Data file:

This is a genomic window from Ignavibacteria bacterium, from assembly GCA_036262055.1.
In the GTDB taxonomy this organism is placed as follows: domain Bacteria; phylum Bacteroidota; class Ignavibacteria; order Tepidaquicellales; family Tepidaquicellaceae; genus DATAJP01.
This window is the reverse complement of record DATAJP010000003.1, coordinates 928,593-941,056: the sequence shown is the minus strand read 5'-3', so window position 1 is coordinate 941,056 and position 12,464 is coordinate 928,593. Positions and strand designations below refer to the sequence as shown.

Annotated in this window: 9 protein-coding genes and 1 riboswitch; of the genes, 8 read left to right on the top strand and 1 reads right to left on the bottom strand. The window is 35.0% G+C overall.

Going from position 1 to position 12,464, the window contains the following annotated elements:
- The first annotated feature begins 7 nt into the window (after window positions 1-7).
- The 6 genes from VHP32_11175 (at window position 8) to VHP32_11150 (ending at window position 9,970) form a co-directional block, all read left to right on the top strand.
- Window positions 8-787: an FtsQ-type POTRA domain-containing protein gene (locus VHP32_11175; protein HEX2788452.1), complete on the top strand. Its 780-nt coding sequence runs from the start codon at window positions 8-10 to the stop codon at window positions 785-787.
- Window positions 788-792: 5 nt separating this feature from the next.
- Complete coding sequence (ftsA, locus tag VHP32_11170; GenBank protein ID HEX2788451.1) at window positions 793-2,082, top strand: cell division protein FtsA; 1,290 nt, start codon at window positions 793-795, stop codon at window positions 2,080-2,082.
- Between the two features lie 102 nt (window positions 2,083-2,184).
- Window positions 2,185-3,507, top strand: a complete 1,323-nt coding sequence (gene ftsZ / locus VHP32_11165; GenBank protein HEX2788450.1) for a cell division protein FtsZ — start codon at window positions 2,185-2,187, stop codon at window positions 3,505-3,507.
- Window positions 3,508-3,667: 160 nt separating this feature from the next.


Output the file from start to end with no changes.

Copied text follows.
This is a genomic window from Ignavibacteria bacterium, from assembly GCA_036262055.1.
In the GTDB taxonomy this organism is placed as follows: domain Bacteria; phylum Bacteroidota; class Ignavibacteria; order Tepidaquicellales; family Tepidaquicellaceae; genus DATAJP01.
This window is the reverse complement of record DATAJP010000003.1, coordinates 928,593-941,056: the sequence shown is the minus strand read 5'-3', so window position 1 is coordinate 941,056 and position 12,464 is coordinate 928,593. Positions and strand designations below refer to the sequence as shown.

Annotated in this window: 9 protein-coding genes and 1 riboswitch; of the genes, 8 read left to right on the top strand and 1 reads right to left on the bottom strand. The window is 35.0% G+C overall.

Going from position 1 to position 12,464, the window contains the following annotated elements:
- The first annotated feature begins 7 nt into the window (after window positions 1-7).
- The 6 genes from VHP32_11175 (at window position 8) to VHP32_11150 (ending at window position 9,970) form a co-directional block, all read left to right on the top strand.
- Window positions 8-787: an FtsQ-type POTRA domain-containing protein gene (locus VHP32_11175; protein HEX2788452.1), complete on the top strand. Its 780-nt coding sequence runs from the start codon at window positions 8-10 to the stop codon at window positions 785-787.
- Window positions 788-792: 5 nt separating this feature from the next.
- Complete coding sequence (ftsA, locus tag VHP32_11170; GenBank protein ID HEX2788451.1) at window positions 793-2,082, top strand: cell division protein FtsA; 1,290 nt, start codon at window positions 793-795, stop codon at window positions 2,080-2,082.
- Between the two features lie 102 nt (window positions 2,083-2,184).
- Window positions 2,185-3,507, top strand: a complete 1,323-nt coding sequence (gene ftsZ / locus VHP32_11165; GenBank protein HEX2788450.1) for a cell division protein FtsZ — start codon at window positions 2,185-2,187, stop codon at window positions 3,505-3,507.
- Window positions 3,508-3,667: 160 nt separating this feature from the next.